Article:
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Tie Down Your Connie

I've only trucked my bike once for a short distance so I can't tell you much about that. But, I have been on some pretty long and rough ferry rides. Here's a little bit that I have learned about tying down your steed. Since we weren't worried about the bouncing motion that you'd get in a truck or trailer, we didn't need to tie down to compress the front suspension.

This is my favorite kind of tie down. It has a cam and lever action. There's a hook on each end and you just pull the bitter end to snug things down. To release, just push the little lever. No ratchet, no fuss, no muss.  

I got a pack of 4 at Home Depot for less than $20 Cdn; enough for 2 bikes.

I bought two of these endless loops from the local outdoors store. Climbers use them and their lives depend on them. Their strength is measured in Newton-Meters which doesn't mean much to me but it's based on the impact of a falling weight and if I recall, I figured it would hold a couple of falling Connies.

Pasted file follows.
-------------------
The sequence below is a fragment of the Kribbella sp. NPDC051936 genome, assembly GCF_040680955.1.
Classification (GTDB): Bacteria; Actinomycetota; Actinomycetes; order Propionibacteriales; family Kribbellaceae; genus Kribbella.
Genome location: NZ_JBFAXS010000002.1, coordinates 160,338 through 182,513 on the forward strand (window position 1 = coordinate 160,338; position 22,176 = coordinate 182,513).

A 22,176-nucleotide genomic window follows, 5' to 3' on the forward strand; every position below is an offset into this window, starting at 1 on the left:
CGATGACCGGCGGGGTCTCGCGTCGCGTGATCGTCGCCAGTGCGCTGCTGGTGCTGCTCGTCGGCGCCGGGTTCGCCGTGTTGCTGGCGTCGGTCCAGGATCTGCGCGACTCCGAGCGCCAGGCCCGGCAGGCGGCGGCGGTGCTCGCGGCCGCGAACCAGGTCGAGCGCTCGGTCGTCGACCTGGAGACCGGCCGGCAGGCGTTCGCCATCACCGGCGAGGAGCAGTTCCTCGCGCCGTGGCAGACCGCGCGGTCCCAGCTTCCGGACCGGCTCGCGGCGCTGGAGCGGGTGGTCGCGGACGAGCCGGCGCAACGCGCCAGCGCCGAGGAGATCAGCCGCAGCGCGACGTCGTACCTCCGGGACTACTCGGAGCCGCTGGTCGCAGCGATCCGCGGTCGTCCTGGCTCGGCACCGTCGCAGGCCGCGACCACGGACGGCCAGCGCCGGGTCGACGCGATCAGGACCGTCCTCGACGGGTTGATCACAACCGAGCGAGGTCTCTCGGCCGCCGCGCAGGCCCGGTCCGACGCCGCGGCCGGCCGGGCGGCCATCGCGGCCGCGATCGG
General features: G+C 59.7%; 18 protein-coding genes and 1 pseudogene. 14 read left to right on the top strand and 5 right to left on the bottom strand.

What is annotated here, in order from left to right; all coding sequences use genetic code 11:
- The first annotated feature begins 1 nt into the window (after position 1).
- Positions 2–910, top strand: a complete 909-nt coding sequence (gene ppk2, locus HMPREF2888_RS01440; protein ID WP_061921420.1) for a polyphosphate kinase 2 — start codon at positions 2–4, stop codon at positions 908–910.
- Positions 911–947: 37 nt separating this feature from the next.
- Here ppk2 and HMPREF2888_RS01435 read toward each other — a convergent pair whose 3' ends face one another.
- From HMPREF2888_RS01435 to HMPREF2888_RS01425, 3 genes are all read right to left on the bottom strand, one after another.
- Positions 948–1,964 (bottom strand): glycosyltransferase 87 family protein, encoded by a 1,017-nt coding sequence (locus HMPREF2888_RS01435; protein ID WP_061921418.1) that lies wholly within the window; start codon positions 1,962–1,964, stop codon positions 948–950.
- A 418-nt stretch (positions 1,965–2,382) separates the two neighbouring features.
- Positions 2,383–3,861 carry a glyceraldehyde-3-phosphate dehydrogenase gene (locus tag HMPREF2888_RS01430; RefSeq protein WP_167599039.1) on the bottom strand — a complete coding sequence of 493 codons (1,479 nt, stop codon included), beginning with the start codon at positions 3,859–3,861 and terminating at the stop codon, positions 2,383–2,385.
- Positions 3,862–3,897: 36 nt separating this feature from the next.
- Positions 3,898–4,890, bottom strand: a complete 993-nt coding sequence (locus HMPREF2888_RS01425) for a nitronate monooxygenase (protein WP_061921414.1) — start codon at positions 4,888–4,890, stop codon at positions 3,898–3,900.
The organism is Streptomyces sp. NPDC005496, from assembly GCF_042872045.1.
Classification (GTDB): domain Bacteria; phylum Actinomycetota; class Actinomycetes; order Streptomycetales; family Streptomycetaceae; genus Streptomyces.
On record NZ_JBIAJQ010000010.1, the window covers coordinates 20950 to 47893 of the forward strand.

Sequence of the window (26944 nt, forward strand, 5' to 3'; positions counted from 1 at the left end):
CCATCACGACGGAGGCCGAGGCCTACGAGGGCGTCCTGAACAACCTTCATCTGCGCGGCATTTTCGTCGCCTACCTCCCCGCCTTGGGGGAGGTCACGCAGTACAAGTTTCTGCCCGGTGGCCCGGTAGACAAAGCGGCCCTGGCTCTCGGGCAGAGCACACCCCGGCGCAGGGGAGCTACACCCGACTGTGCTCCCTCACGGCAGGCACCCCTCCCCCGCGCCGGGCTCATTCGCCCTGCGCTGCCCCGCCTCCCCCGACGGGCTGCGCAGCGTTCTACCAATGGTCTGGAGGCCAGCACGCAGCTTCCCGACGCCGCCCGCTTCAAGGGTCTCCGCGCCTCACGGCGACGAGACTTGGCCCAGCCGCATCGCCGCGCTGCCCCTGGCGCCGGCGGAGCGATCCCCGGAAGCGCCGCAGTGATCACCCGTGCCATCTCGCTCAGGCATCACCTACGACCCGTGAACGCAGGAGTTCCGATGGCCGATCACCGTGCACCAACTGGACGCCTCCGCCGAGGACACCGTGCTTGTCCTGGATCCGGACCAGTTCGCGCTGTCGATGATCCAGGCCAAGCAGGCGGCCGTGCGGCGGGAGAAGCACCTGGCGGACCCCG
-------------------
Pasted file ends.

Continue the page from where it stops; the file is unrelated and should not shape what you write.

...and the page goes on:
You'll need two of these at about $5 each.

 

Put one strap around the left grip as shown. This may not look like it will hold but once you attach the tie down strap and put a little oomph on the end of it, that sucker won't be goin' nowhere.
You'll have to remove your seat to put this one on. I put one on before I left home for Newfoundland and it was still there 17,000+ kilometers later.

Put your bike on the sidestand, the transmission in first gear, and then roll the bike forward gently until the engine stops the bike from moving anymore. My theory is that if the boat's motion causes the bike to move forward, it may tuck the sidestand under. This way, if the bike moves, which it won't, it would move back and have no effect on the sidestand. You don't want to put the bike on the center stand. That's steel on steel. If you do, and it's not tied down, that little sucker will skate across that deck faster than Tonya Harding heading out on parole. 

Ok, so the picture is a little grainy; you get the idea. This is the ferry to Newfoundland from Sydney, Nova Scotia. The deck has these slot / pad things instead of D-rings and they supply the tie down straps. I used my own. I've done this route four times and the bike has never budged.

We used the same arrangement on the Tobermory ferry on Lake Huron. The spray from the waves came past the windows on the 3rd level deck where we were. The bikes never budged.

Article By: David J. Morrow

 Updated January 2005

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